Synopses & Reviews
This revised and updated handbook features a selection of essay-style book reviews by Carol Tavris, written for the Times Literary Supplement, The Chronicle of Higher Education, American Scientist, and The New York Times Book Review. These reviews apply psychological research and principles of scientific thinking to ideas presented in the books. They aim to show how critical thinking can help people assess arguments promoted in the popular culture, and how to separate those that are scientifically sound from those based on “psychobabble”–pop-psych notions dressed up in fancy, sciency-sounding language. These essays may be used to encourage debate in the classroom or as a basis for student papers. Students can be asked to write or present their own points of view on a topic, drawing on other research and the guidelines of critical thinking (defined and described in a prefatory “Note to the Reader”) to support their conclusions. Although these reviews can be used in many social science and composition courses, the topics covered and the critical-thinking guidelines that apply to them correspond to specific material in Carole Wade and Carol Tavris’s Psychology and Invitation to Psychology.
This revised and updated handbook features a selection of essay-style book reviews by Carol Tavris, written for the Times Literary Supplement, The Chronicle of Higher Education, American Scientist, and The New York Times Book Review. These reviews apply psychological research and principles of scientific thinking. They aim to show how critical thinking can help people assess arguments promoted in the popular culture, and how to separate those that are scientifically sound from those based on “psychobabble”—pop-psych notions dressed up in fancy, sciency-sounding language.
Rev. ed. of: Psychobabble & biobunk: using psychology to think critically about issues in the news: opinion essays and book reviews. 2nd ed. 2001.
About the Author
Carol Tavris earned her Ph.D. in the interdisciplinary program in social psychology at the University of Michigan, and as a writer and lecturer she has sought to educate the public about the importance of critical and scientific thinking in psychology. In addition to this text, she and Carole Wade have written Psychology; Psychology in Perspective; and The Longest War: Sex Differences in Perspective. Dr. Tavris is also coauthor, with Elliot Aronson, of Mistakes Were Made (But Not by Me): Why We Justify Foolish Beliefs, Bad Decisions, and Hurtful Acts; and author of The Mismeasure of Woman and Anger: The Misunderstood Emotion. She has written on psychological topics for a wide variety of magazines, journals, edited books, and newspapers, some of which have been collected in Psychobabble and Biobunk: Using psychological science to think critically about popular psychology. Dr. Tavris lectures widely on topics involving science vs. pseudoscience in psychology and psychiatry, on writing about science for the public, and many other subjects of contemporary interest. She has taught in the psychology department at UCLA and at the Human Relations Center of the New School for Social Research in New York. She is a Fellow of the American Psychological Association and a charter Fellow of the Association for Psychological Science; a member of the editorial board of the APS journal Psychological Science in the Public Interest; and a member of the international advisory board of the Institute for Science and Human Values.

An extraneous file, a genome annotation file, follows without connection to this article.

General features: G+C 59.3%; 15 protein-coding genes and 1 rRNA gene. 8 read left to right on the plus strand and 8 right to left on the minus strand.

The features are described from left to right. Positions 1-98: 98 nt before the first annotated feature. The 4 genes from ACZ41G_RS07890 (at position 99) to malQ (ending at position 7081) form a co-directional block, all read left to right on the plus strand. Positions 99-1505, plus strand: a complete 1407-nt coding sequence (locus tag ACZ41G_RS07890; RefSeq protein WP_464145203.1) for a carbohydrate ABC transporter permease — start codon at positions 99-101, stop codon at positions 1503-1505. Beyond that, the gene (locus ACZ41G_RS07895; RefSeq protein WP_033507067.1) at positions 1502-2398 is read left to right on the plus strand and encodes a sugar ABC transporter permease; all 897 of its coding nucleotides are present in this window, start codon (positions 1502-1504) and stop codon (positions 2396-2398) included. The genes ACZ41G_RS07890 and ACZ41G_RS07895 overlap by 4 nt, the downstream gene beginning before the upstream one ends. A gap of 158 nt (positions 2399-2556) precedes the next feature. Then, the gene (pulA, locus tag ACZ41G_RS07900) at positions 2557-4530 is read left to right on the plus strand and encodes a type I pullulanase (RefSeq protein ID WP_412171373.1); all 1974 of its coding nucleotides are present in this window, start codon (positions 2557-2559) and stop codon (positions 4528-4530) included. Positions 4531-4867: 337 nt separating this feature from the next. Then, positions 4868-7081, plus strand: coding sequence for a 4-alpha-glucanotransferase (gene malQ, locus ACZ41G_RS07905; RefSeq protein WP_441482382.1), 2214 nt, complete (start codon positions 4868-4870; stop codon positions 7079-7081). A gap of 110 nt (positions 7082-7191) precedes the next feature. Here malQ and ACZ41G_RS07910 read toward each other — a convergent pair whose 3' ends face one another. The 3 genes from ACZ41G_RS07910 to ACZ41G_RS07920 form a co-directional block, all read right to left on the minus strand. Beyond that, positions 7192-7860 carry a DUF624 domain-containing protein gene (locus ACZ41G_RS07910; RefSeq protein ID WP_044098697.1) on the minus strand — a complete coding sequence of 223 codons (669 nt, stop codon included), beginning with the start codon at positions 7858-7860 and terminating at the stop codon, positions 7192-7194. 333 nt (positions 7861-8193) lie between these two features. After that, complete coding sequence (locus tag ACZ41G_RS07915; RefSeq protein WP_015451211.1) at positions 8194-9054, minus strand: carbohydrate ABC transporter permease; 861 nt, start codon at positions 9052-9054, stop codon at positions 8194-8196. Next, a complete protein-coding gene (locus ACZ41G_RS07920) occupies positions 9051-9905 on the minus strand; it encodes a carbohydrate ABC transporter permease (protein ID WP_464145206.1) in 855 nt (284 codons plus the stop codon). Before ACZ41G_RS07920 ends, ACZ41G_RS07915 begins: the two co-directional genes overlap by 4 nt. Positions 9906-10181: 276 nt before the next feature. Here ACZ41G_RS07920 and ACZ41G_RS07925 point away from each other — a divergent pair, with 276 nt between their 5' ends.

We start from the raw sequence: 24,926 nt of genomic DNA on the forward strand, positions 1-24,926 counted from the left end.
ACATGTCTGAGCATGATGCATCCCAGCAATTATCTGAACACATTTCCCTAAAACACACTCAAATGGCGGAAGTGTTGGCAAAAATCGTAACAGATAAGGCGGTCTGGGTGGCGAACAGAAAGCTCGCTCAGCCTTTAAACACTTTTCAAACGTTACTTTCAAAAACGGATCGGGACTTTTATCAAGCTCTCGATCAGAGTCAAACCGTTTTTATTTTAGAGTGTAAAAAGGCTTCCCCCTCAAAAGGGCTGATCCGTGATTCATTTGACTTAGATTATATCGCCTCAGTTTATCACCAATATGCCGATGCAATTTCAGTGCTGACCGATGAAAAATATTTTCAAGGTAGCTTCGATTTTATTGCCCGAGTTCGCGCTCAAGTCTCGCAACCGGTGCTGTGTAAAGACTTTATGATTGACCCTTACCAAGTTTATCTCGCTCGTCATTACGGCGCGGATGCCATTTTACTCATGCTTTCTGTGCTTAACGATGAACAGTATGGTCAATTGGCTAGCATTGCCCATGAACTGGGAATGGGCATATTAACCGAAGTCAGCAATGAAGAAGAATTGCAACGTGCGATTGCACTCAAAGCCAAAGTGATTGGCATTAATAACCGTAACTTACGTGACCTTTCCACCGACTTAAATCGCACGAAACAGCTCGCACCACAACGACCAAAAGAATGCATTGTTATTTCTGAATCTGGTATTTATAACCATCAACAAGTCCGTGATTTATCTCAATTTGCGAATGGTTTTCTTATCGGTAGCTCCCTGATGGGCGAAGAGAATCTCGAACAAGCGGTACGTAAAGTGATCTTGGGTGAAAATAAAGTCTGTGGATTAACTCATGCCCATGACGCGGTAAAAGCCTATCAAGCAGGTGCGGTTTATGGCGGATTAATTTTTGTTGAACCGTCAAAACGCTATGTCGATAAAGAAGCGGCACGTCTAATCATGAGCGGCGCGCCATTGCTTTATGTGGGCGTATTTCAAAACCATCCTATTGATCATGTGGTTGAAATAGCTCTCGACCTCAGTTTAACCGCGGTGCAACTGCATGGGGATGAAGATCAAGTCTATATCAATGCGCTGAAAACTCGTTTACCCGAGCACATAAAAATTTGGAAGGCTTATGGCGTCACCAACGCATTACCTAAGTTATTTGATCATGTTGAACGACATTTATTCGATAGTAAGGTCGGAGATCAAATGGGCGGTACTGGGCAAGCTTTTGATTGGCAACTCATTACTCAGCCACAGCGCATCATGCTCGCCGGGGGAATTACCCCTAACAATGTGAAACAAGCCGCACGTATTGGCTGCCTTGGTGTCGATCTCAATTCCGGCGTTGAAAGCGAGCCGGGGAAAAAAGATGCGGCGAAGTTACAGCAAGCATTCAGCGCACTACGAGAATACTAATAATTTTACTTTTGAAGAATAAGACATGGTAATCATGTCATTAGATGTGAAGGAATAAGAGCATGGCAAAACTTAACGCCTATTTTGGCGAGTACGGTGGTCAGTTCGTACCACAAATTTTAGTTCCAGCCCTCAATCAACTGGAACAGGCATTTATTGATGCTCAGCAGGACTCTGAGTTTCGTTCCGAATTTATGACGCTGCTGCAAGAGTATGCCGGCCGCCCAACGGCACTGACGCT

Table of Contents
Thinking Critically–and Why We Often Don’t
1. “Why won’t they admit they’re wrong? And other skeptics’ mysteries” by Carol Tavris and Elliot Aronson
Personality, Motivation, and Development
2. Outliers, by Malcolm Gladwell
3. Men to Boys: The making of modern immaturity, by Gary Cross
4. Understanding Attachment, by Jean Mercer
5. Love at Goon Park: Harry Harlow and the Science of Affection, by Deborah Blum 6. Happiness: Lessons from a new science, by Richard Layard; Making Happy People: The nature of happiness and its origins in childhood, by Paul Martin; and Going Sane, by Adam Phillips
7. Bright-Sided: How the relentless promotion of positive thinking has undermined America, by Barbara Ehrenreich
8. The Nurture Assumption, by Judith Rich Harris
9. Personality, by Daniel Nettle
10. “Are Girls As Mean As They Say They Are?” (review essay)
Psychotherapy and the Scientist-Practitioner Gap
11. The Body Never Lies, by Alice Miller
12. Into the Minds of Madmen, by Don DeNevi & John Campbell
13. Remembering Trauma, by Richard McNally
14. In Therapy We Trust, by Eva Moskowitz
15. Prisoners of Hate, by Aaron T. Beck
16. Making Us Crazy: DSM–The psychiatric bible and the creation of mental disorders,
by Herb Kutchins and Stuart A. Kirk
17. Of Two Minds: The growing disorder in American psychiatry, by T. M. Luhrmann
Research Methods and Social Issues
18. The Hungry Gene, by Ellen Ruppel Shell
19. The Genius Factory, by David Plotz
20. Rape: A history from 1860 to the present, by Joanna Bourke
21. Sex and the Psyche, by Brett Kahr